That was some news conference that Robert Gates held on April 6. Numerous expensive programs—especially USAF weapons—were put to the sword. Not for money reasons, evidently. These steps would have been taken, Gates said, “regardless of the department’s top-line budget number.”
If what the Secretary of Defense said was true—and why would anyone doubt him; Gates is an honorable man—he was not caving in to political pressure to cut defense spending. He was only killing weapons that needed killing.
Gates lofted two charges that seemingly were aimed at USAF. He criticized buying weapons merely to “overinsure against a remote or diminishing risk.” And he spoke against what he saw as the tendency to “run up the score in capability where the United States is already dominant.”
These perceived problems were cited in defense of cutbacks in areas of USAF superiority. The defense chief halted production of the F-22 stealth fighter, scrapped the Next Generation Bomber, refused to authorize more new C-17 airlifters, and dropped plans for a new combat search and rescue aircraft, among other moves.
There is no denying that, at this point, Gates’ thinking has become clear to everyone, and so has the general drift of his attitude toward USAF’s needs. No one doubts that the future Air Force won’t be what its leaders expected it to be.
We don’t intend to use this space to refight the past year’s policy battles. Gates has made up his mind that the Air Force does not need those aircraft. USAF has little option but to accept matters as they are, step up to the mission, and make the best of things.
The Air Force that we know will certainly do that. We hope, however, that the Air Force’s best—whatever it is—proves to be good enough for the nation. About that, regrettably, we do have concerns.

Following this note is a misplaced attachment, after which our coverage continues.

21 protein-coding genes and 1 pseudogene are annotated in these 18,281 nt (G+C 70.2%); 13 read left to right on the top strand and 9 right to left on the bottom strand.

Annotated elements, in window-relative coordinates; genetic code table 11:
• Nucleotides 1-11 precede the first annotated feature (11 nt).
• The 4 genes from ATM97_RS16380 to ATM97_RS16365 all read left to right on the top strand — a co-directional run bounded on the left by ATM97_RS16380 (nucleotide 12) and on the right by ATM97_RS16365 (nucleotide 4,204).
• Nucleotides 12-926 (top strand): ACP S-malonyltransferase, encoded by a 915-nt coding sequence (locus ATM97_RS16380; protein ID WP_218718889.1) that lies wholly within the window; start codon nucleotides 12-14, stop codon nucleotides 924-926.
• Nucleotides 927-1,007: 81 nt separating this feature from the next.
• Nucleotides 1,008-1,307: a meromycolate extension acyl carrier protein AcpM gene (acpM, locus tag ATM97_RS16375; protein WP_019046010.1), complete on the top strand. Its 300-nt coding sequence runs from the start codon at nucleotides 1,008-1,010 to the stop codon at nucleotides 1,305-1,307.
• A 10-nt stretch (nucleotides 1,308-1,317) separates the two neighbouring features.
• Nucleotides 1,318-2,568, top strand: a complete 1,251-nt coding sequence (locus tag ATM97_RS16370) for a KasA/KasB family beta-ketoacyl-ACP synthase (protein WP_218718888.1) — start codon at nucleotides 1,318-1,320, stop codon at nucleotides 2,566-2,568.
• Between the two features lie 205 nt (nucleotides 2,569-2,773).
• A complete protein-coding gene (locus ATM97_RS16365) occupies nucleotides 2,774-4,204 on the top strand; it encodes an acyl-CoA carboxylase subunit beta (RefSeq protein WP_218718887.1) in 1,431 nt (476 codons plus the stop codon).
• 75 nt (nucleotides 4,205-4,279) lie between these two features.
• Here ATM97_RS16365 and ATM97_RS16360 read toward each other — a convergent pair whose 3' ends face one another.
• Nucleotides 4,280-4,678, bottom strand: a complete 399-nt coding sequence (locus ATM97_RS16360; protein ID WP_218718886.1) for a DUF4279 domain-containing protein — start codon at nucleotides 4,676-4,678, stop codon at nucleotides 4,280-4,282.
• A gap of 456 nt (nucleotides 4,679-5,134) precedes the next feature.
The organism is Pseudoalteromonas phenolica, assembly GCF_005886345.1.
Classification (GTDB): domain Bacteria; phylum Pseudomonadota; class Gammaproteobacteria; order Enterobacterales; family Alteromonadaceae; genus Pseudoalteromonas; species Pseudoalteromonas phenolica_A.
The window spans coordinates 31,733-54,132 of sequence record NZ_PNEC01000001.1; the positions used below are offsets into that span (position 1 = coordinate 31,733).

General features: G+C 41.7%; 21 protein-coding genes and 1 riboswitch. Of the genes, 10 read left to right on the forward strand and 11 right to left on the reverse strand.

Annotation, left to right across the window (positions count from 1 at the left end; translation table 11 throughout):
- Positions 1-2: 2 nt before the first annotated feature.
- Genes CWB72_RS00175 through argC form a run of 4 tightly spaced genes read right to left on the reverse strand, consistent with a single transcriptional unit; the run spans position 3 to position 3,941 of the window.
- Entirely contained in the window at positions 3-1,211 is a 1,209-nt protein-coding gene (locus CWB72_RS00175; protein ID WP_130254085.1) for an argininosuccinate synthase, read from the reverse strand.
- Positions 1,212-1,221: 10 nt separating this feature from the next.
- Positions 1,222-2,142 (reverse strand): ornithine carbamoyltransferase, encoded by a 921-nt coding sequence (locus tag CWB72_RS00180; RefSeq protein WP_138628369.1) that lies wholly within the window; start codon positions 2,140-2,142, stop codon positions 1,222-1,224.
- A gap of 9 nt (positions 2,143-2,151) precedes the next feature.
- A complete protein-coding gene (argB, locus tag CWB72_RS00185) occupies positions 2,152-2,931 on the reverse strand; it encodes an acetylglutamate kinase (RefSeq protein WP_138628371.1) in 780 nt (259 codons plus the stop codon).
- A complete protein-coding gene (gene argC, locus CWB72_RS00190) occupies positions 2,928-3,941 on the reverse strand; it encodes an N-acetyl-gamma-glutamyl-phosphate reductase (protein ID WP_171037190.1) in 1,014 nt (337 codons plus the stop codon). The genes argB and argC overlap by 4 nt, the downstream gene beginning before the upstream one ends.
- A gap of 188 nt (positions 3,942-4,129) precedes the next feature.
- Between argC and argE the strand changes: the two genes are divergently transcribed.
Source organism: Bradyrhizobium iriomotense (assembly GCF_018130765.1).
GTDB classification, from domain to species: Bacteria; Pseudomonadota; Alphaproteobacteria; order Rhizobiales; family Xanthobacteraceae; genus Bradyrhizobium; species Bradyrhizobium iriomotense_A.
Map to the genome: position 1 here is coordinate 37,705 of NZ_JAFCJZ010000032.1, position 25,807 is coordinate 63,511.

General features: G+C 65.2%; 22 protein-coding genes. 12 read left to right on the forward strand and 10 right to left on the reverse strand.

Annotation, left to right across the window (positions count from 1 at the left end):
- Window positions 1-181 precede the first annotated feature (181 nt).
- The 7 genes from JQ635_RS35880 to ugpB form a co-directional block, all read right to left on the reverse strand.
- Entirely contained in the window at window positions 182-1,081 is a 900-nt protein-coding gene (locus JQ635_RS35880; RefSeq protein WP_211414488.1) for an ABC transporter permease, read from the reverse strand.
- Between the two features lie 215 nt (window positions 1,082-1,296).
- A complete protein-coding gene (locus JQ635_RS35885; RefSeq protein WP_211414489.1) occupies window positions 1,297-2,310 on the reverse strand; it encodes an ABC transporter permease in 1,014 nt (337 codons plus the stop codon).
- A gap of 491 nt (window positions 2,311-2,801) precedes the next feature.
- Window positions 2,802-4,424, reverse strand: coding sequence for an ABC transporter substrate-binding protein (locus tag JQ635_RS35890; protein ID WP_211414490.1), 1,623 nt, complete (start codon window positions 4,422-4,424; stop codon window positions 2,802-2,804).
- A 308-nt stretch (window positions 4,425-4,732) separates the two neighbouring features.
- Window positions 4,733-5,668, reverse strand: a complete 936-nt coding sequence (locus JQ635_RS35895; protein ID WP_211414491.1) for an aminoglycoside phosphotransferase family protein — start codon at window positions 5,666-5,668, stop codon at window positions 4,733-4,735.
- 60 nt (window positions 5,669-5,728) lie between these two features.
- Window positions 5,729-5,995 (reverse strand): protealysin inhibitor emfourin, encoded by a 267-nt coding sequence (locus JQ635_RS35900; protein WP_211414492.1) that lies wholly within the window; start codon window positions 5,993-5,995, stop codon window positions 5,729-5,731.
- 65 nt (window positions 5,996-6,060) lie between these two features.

In his remarks, Gates said he wants to focus on the “irregular” wars, such as those in Iraq and Afghanistan. He sees this type of war, not big conventional conflicts, as the more likely type to face US armed forces in the future, and that budgets should be “rebalanced” accordingly.
We do not doubt that Secretary Gates wants to keep a strong air arm for conventional combat. Indeed, was it not he who wrote (in “A Balanced Strategy,” Foreign Affairs, January/February 2009) that the US “still has to contend” with “military forces of other countries,” and that “Russia and China” have “air defense and fighter capabilities that in some cases approach [our] own”? It hardly seems logical that Gates would fail to heed his own warning.
Yet his makeover of USAF’s fighter plans and budgets surely is puzzling. His decision to let go of the stealthy F-22 fighter in 2011 after production of 187 models will leave USAF nowhere close to the 381-fighter goal it held for many years, and far short of even the 243-jet “moderate-risk” force USAF recently sought. If 243 equates to “moderate-risk,” what can be said of 187
Gates stated, “The military advice that I got was that there is no military requirement for numbers of F-22s beyond the 187,” and both the Air Force Secretary and Air Force Chief of Staff backed him up.